The University of Brighton is the home for the Centre for Higher Education Equity Research (CHEER), whose objective is to research the ‘systems, structures, cultures, experiences and consequences of inequities within higher education’. I was able to chat with Dr Emily Danvers, Dr Tamsin Hinton-Smith and also, Professor Louise Morley (Head of CHEER) to reflect upon their work broadly in the HE sector and also the research conducted that is particularly relevant to the first in family cohort. CHEER also have a number of visiting scholars including Dr Ana Luisa Muñoz-Garcia from Chile who was also able to spend some time discussing the particular contexts of first-in-family students in Chile.
During my visit I was also invited to do the opening key note for a CHEER conference entitled Critical Perspectives on Transitions into, through and beyond Higher Education –this forum also included a range of speakers who were focussed on the broad HE equity space.
During interviews the focus was on three key areas:
- University of Sussex First Generation Scholars Scheme
- Research being conducted with school students on the impact of outreach programs
- Related research on Roma students and also, postcode indicators
The Sussex First Gen program is dedicated to targeting those students from low-income backgrounds who are also the first in their families to come to university. This program has both a monetary bursary and also, dedicated support for those in the scheme. The bursary is substantial and consists of 3,000 GBP in both the Foundation and first year of study, and then 1,000 GBP in subsequent years. Interestingly, the scheme includes supporting Study Abroad – providing a bursary of 3,000 GBP should a student study overseas for one year. Aside from financial aid there are a series of dedicated strategies for this student cohort – these are operated under the Careers and Employability centre and include a ‘welcome event’, internship opportunities, work ‘shadowing’ opportunities, summer schools and also overseas opportunities (details are here).
Dr Emily Danvers and also, Dr Tamsin Hinton-Smithare currently involved in research with students who have been involved in outreach programs or activities. One of their draft recommendations is the very real need to involve students in the planning and execution of outreach or equity strategies – this is also something that I feel strongly about (O’Shea, forthcoming). Preliminary analysis of their data indicates how the school students in their study valued a ‘meaningful’ experience that can assist them in the pursuit of HE rather than a ‘hard sell’ about HE or even references to social activities such as ‘Freshers Week’ . Both Emily and Tamsin also proposed the need for more programs that directly engage with the parents of FiF students – emphasising the need for these to be ‘honest’ and ‘respectful’ rather than patronising or assuming a deficit or lack on the part of the individual.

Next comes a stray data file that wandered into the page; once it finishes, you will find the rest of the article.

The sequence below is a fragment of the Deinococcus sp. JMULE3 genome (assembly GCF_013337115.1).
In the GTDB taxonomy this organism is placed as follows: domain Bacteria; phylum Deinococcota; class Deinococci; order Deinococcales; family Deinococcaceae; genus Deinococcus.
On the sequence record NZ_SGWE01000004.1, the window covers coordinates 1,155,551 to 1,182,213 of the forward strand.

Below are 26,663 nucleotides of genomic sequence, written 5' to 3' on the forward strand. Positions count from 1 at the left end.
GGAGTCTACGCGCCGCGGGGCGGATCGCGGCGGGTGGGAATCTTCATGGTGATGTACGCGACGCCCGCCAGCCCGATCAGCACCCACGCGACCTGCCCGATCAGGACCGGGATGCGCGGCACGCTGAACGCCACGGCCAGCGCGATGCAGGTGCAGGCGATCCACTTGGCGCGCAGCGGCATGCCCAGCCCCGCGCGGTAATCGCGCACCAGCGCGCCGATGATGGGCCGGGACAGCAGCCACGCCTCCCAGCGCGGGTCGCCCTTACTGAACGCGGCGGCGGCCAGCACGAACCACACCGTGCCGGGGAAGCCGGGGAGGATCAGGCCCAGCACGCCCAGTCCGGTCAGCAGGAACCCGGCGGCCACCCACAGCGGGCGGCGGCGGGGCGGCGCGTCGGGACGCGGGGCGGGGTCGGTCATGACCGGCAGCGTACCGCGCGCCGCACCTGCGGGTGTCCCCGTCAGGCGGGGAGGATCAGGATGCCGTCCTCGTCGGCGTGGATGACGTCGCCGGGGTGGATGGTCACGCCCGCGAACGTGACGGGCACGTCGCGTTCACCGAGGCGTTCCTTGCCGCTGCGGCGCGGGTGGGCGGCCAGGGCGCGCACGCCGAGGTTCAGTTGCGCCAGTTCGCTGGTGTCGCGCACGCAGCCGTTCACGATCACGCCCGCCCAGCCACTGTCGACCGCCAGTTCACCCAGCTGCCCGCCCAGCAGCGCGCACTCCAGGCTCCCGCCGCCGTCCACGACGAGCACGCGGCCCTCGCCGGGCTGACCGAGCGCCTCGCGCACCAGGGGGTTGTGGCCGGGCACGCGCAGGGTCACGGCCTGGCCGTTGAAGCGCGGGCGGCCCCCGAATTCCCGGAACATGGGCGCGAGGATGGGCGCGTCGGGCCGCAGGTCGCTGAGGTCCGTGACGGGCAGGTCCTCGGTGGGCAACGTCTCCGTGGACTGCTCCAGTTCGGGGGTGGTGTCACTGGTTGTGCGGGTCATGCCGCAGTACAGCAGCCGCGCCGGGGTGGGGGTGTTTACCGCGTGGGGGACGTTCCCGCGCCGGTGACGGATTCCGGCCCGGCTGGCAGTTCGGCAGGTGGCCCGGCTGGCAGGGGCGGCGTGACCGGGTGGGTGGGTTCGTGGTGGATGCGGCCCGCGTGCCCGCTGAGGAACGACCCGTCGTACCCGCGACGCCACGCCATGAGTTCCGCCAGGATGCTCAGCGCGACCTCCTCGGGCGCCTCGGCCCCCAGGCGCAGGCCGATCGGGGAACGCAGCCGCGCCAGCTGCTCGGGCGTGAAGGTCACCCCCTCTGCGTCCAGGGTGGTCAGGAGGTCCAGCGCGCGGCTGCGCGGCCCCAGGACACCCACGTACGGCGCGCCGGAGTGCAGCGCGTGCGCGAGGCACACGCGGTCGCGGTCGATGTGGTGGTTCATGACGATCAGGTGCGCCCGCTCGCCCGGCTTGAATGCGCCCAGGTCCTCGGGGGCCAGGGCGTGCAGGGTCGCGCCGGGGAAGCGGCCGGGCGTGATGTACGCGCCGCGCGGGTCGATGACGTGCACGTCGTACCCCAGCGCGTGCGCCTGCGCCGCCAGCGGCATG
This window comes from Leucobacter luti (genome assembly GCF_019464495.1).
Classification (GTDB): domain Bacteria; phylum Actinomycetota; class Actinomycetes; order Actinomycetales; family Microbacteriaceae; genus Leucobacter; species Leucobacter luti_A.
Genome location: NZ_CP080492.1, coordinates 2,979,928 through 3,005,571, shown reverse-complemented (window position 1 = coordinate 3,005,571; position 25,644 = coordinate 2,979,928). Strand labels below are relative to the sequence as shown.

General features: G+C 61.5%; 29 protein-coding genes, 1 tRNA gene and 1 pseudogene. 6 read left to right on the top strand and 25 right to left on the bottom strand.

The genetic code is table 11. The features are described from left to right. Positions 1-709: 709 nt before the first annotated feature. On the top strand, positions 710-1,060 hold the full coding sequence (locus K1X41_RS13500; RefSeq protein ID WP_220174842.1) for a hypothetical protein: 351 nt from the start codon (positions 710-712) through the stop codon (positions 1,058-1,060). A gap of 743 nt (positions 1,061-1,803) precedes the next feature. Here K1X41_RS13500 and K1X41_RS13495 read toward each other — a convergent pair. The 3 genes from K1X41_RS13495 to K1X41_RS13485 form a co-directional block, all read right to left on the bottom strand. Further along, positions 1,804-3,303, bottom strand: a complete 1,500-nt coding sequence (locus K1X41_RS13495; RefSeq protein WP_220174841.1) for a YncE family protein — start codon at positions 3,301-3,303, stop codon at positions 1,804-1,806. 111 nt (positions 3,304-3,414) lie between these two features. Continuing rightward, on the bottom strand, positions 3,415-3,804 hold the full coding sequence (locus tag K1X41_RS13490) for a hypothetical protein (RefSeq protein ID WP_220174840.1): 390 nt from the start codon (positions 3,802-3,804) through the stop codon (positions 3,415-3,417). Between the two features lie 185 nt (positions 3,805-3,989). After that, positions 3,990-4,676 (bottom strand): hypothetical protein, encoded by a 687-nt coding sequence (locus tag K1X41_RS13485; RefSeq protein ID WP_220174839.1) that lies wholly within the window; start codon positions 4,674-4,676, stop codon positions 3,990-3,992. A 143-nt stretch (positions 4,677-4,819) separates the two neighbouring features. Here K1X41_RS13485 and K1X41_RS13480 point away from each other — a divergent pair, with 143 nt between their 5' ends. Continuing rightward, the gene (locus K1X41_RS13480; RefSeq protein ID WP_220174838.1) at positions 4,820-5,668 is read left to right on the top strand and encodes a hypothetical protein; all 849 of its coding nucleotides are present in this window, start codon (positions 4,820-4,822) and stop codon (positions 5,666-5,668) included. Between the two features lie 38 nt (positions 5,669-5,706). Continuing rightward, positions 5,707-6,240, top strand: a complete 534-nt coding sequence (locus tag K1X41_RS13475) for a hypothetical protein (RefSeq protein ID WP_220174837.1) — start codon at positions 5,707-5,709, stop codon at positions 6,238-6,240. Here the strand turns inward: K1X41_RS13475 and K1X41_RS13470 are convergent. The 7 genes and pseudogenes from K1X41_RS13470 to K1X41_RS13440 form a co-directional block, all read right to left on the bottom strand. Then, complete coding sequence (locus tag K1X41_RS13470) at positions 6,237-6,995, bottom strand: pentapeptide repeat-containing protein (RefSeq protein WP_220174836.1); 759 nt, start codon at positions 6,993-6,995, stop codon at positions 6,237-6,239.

Finally, conversations with Emily, Tamsin and Louise all touched on their excellent work with Roma students and academics, most of whom are also first in the family to come to university. This cohort is one of the most educationally disadvantaged across Europe and so it was interesting to hear some of the findings from this study and apply this to the FiF context. The term Roma is applied to a number of groups including gypsies and travellers – this group is estimated at between 10-12 million across Europe, experiencing many disadvantages as a result of being ‘particularly vulnerable to social exclusion, poverty, and discrimination’.
Of particular interest was the ways in which these students suffer a ‘double disadvantage’ of struggling to be both recognised as an educated Roma subject and also as an educated subject more generally. This can result in individuals being located in a ‘betwixt’ space, or as Emily put it: ‘out of place in both worlds’. Another issue identified by both Emily and Tamsin was how Roma students were required to explain how they will give back to the Roma community if they receive financial support from the Roma education support schemes. This creates a ‘burden of responsibility’ on the individual Roma learner who is required to also represent the community and provide tangible benefits in a broader sense. Finally, there is the ‘stigma’ associated through identifying with a Roma ethnicity and how a number of different Roma communities / networks would ‘pass’ for the majority of population within the country rather than foreground a Roma ethnicity. ‘Border crossing’ was also key both physical and symbolically – including how difficult it is to move back into the community post university, further details of the initial stages of the study can be found here.
Overall, the visit to CHEER provided a range of insights into the broader research field related to first in family students as well as interesting connections with related research on different but related groups. However, this visit did not only provide solid insights into the field of FiF access and participation but also, provided an excellent and enjoyable opportunity to soak up the sights of Brighton – some pictures below: